UNFORGIVENESS (…but I LIKE putting myself in prison!)

I’ve had many, many years to practice unforgiveness. Unfortunately, I’m actually pretty good at it. My more noble side recognizes that refusing to forgive is toxic, but its so rewarding! I feel so self-righteous…for about 30 seconds. Then the “ugh” sets in.

When I’m able to step away from my ego for a moment, and gain some perspective, I admit that I have wronged as many people as have wronged me. And if I think harboring that anger and self-righteousness will bring the offender to humble penitence, I may be in for a long wait.

I want my forgiveness to be conditional: IF the offender apologizes and seeks to make whatever restitution I deem appropriate, THEN I can forgive them (maybe). Its as though I can somehow control them by not forgiving them. In truth, I’m keeping myself in an ugly prison.

This is not about ignoring or excusing the inappropriate and sometimes cruel behavior of others. I’ll talk about dealing with those situations next time. My concern is “how am I poisoning MYSELF by refusing to forgive”? And what exactly is forgiveness?

Forgiveness is deciding to no longer be held captive by the offense of another.
It doesn’t excuse the behavior of others. It does develop compassion for our shared flaws.
It’s not about forgetting. It’s deciding that the offense will no longer control us.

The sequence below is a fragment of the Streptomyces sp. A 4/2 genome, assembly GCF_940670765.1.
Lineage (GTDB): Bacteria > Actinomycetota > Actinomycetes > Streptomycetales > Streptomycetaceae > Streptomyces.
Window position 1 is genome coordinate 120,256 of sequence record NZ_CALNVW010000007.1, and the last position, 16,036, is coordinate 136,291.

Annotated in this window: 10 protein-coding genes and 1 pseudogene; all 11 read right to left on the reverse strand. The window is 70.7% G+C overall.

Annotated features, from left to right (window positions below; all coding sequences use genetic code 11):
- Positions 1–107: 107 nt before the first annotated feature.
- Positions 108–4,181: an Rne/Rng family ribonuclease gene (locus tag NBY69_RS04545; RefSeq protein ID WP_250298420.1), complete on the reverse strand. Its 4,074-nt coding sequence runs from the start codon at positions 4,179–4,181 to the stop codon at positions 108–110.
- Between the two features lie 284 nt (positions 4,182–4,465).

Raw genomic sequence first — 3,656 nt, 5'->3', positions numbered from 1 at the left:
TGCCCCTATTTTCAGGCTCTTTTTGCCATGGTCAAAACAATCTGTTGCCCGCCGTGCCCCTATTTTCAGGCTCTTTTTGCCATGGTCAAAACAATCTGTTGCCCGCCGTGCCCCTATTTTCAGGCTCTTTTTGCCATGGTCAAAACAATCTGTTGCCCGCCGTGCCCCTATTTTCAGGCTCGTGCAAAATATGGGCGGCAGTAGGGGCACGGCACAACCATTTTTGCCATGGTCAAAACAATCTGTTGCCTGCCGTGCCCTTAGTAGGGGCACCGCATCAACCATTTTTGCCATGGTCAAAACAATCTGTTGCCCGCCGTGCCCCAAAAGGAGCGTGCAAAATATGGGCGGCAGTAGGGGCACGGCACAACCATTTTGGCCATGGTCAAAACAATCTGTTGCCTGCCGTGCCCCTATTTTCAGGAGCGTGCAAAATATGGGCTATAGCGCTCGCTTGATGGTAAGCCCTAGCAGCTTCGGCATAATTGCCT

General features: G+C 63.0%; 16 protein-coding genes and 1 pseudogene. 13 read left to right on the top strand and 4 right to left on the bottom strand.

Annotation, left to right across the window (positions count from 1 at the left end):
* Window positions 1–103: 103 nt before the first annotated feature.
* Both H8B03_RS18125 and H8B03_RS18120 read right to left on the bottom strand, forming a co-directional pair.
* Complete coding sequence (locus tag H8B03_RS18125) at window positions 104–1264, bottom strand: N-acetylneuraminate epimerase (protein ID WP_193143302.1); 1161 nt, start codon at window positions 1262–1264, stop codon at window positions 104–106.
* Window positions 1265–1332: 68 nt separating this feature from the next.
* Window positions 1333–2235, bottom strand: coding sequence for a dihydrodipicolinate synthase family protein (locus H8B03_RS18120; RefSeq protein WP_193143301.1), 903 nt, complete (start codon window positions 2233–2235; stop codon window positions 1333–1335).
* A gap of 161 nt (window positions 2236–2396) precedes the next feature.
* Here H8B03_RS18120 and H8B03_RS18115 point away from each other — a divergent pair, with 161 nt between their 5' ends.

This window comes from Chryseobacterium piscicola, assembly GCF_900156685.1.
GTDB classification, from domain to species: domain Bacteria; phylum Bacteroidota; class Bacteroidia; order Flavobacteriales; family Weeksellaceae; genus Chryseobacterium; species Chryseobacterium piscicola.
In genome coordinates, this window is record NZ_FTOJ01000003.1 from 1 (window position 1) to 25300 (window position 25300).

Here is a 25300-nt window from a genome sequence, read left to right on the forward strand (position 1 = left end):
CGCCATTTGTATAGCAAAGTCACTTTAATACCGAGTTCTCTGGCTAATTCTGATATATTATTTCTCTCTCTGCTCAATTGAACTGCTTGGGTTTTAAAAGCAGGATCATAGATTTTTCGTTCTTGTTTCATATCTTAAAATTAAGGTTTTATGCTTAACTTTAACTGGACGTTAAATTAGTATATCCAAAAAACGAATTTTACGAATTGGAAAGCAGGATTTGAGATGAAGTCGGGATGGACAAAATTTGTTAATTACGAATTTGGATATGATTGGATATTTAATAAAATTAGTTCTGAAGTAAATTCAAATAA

It doesn’t require reconciliation. It does free us to choose more wisely.
It doesn’t just happen in one moment. It is a process; we decide to forgive and then the work begins.
It doesn’t expect the offender to agree or even understand. It is based on the acceptance of what is, not what should be.

When someone (intentionally or not) says something that offends or hurts me, my ego goes into overdrive. Part of this is biological: we are created with a very active fear response, whose purpose is to keep us from harm. I interpret their words as an attack and respond accordingly. What I am learning, though, is how often I make a quantum leap from what is said to what I hear. My interpretation of their words is often full of assumptions and deeply tied to my own beliefs about myself. What got triggered in me?

At this point I have 3 choices: (1) act like it didn’t hurt, and stuff my emotions (NOT a good idea); (2) start planning my retaliation (NOT a good idea); or (3) acknowledge, at least to myself, that I was hurt, give the other the chance to clarify what they meant, and spend a bit of time in honest self-reflection. Did the hurtful words have a ring of truth? Is there something I’ve been avoiding? If nothing rings true, then consider that the offense was not really about you. I’ve certainly struck out at others because I was struggling with my own issues.

Remember that forgiveness is not the same as excusing. Nor does it require forgetting. Cruel atrocities have been committed throughout human history, and the offenders should be held accountable. But I’m no longer willing to sit miserably in a prison cell of my own making. May each of us continue to grow in courage and self-awareness as we learn to truly forgive and move forward.

Next week: When Forgiveness Seems Impossible

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